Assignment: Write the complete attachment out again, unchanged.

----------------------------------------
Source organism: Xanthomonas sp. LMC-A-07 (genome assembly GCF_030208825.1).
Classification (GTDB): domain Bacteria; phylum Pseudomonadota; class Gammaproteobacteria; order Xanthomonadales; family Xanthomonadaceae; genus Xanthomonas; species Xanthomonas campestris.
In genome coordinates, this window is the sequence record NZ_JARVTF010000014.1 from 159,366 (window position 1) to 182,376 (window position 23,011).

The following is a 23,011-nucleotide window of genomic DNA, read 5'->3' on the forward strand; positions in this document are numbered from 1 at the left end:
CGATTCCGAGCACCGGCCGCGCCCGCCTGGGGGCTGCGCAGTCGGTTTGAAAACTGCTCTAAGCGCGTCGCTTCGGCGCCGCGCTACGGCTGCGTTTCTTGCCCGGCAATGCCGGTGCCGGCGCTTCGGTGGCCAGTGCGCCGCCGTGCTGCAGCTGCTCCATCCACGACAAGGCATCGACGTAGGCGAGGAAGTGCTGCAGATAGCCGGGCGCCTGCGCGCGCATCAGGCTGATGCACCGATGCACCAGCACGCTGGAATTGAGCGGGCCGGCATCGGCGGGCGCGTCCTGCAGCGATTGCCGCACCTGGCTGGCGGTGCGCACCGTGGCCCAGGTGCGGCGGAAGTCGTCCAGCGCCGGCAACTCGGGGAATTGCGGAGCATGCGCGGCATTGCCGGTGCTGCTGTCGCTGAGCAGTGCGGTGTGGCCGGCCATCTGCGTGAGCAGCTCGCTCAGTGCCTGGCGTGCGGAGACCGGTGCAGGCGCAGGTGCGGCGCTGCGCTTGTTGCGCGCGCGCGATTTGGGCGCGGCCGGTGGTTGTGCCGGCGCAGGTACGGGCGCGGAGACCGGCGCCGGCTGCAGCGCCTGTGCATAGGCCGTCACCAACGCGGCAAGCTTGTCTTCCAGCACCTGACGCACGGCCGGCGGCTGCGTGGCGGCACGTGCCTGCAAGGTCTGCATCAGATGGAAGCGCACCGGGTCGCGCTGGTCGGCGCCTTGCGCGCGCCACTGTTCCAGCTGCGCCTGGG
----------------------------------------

Source organism: Xanthomonas sp. LMC-A-07 (genome assembly GCF_030208825.1).
Classification (GTDB): domain Bacteria; phylum Pseudomonadota; class Gammaproteobacteria; order Xanthomonadales; family Xanthomonadaceae; genus Xanthomonas; species Xanthomonas campestris.
In genome coordinates, this window is the sequence record NZ_JARVTF010000014.1 from 159,366 (window position 1) to 182,376 (window position 23,011).

The following is a 23,011-nucleotide window of genomic DNA, read 5'->3' on the forward strand; positions in this document are numbered from 1 at the left end:
CGATTCCGAGCACCGGCCGCGCCCGCCTGGGGGCTGCGCAGTCGGTTTGAAAACTGCTCTAAGCGCGTCGCTTCGGCGCCGCGCTACGGCTGCGTTTCTTGCCCGGCAATGCCGGTGCCGGCGCTTCGGTGGCCAGTGCGCCGCCGTGCTGCAGCTGCTCCATCCACGACAAGGCATCGACGTAGGCGAGGAAGTGCTGCAGATAGCCGGGCGCCTGCGCGCGCATCAGGCTGATGCACCGATGCACCAGCACGCTGGAATTGAGCGGGCCGGCATCGGCGGGCGCGTCCTGCAGCGATTGCCGCACCTGGCTGGCGGTGCGCACCGTGGCCCAGGTGCGGCGGAAGTCGTCCAGCGCCGGCAACTCGGGGAATTGCGGAGCATGCGCGGCATTGCCGGTGCTGCTGTCGCTGAGCAGTGCGGTGTGGCCGGCCATCTGCGTGAGCAGCTCGCTCAGTGCCTGGCGTGCGGAGACCGGTGCAGGCGCAGGTGCGGCGCTGCGCTTGTTGCGCGCGCGCGATTTGGGCGCGGCCGGTGGTTGTGCCGGCGCAGGTACGGGCGCGGAGACCGGCGCCGGCTGCAGCGCCTGTGCATAGGCCGTCACCAACGCGGCAAGCTTGTCTTCCAGCACCTGACGCACGGCCGGCGGCTGCGTGGCGGCACGTGCCTGCAAGGTCTGCATCAGATGGAAGCGCACCGGGTCGCGCTGGTCGGCGCCTTGCGCGCGCCACTGTTCCAGCTGCGCCTGGG